Wednesday, July 14, 2010

Calls for Ottawa to build fewer roads, more transit


A few sources have recently spoken out about the City of Ottawa's plans to expand and add to roadways in the city, and instead re-direct that money to public transit and cycling infrastructure. The first is a report written by University of Ottawa political studies professor Matthew Paterson and released by Ecology Ottawa (which you can download in .PDF format here), proposed an outright moratorium on new road projects over the next 10 years, which would result in $1.5B cut from the budget (and, one would assume, significantly increase congestion on roadways in the city). From CBC.ca:
"The report, prepared by the non-profit environmental group Ecology Ottawa, argues the high costs of roads needed to service urban sprawl are directly related to spiraling taxes and increased greenhouse emissions."
Mayoral candidates have also spoke out about the issue, coming on to either side of the debate. In the Ottawa Citizen, Clive Doucet suggested that the City of Ottawa is in need of a "road diet", and Alex Cullen has also said that expanded roadways are not the only, or even optimal, way to reduce congestion in the city's transportation system. Incumbent Larry O'Brien, however, noted that Ottawa's size makes new roadways necessary in order to allow people, especially in suburban and rural areas, to move about the city. Although not quoted in the Citizen's article, mayoral candidate C├ęsar Bello has outlined "a halt to the steady growth of the city's road network" as part of his platform.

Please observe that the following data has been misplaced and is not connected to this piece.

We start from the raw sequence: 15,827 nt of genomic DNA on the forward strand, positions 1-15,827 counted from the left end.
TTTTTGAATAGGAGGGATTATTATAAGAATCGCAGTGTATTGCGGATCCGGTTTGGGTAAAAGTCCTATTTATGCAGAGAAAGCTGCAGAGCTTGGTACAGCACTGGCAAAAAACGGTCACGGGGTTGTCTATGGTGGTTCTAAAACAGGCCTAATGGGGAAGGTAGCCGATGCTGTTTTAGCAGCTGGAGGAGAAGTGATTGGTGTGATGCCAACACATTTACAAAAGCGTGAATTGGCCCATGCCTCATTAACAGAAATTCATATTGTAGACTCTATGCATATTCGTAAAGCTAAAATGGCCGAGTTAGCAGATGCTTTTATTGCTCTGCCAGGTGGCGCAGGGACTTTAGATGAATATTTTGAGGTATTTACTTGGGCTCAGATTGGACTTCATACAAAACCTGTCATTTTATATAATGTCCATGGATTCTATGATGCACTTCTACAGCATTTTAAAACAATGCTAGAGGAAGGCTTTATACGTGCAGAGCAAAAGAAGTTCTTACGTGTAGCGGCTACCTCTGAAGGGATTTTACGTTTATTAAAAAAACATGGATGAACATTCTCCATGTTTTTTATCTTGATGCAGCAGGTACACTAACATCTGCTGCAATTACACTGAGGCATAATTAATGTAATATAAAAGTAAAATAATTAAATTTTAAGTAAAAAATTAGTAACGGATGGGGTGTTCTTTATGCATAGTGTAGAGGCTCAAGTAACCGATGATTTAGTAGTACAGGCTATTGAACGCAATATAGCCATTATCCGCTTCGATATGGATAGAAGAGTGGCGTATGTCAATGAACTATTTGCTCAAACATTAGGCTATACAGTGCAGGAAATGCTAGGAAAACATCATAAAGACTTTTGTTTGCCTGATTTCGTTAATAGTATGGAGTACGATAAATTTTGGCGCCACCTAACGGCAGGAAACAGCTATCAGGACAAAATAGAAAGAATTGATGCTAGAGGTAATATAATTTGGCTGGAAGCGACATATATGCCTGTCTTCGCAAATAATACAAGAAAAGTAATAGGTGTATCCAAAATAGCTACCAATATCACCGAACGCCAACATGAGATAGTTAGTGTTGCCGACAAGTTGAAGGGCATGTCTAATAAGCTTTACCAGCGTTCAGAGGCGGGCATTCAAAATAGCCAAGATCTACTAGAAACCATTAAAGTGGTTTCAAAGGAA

Halting new road construction would help the city encourage public transit use, and would be a stiff-armed way of forcing people to reconsider single-rider car commuter. But it's a difficult line to walk, given the fact that Ottawa's transit system already seems to be bursting at the seams. It will be interesting to see the shape that this discussion takes through the election campaign.

1 comment:

Peter Childs said...

Agree!

While we're at it lets also implement a policy that implements a moratorium of 15 years on abutting roads when a road is expanded.

Stops the foolishness of expanding roads in the burbs, expanding car traffic, waiting till political from those drivers to widen or increase traffic on core streets.

Hey and lobby so that taxes factor in frontage as well as value, as that contributes to service delivery costs.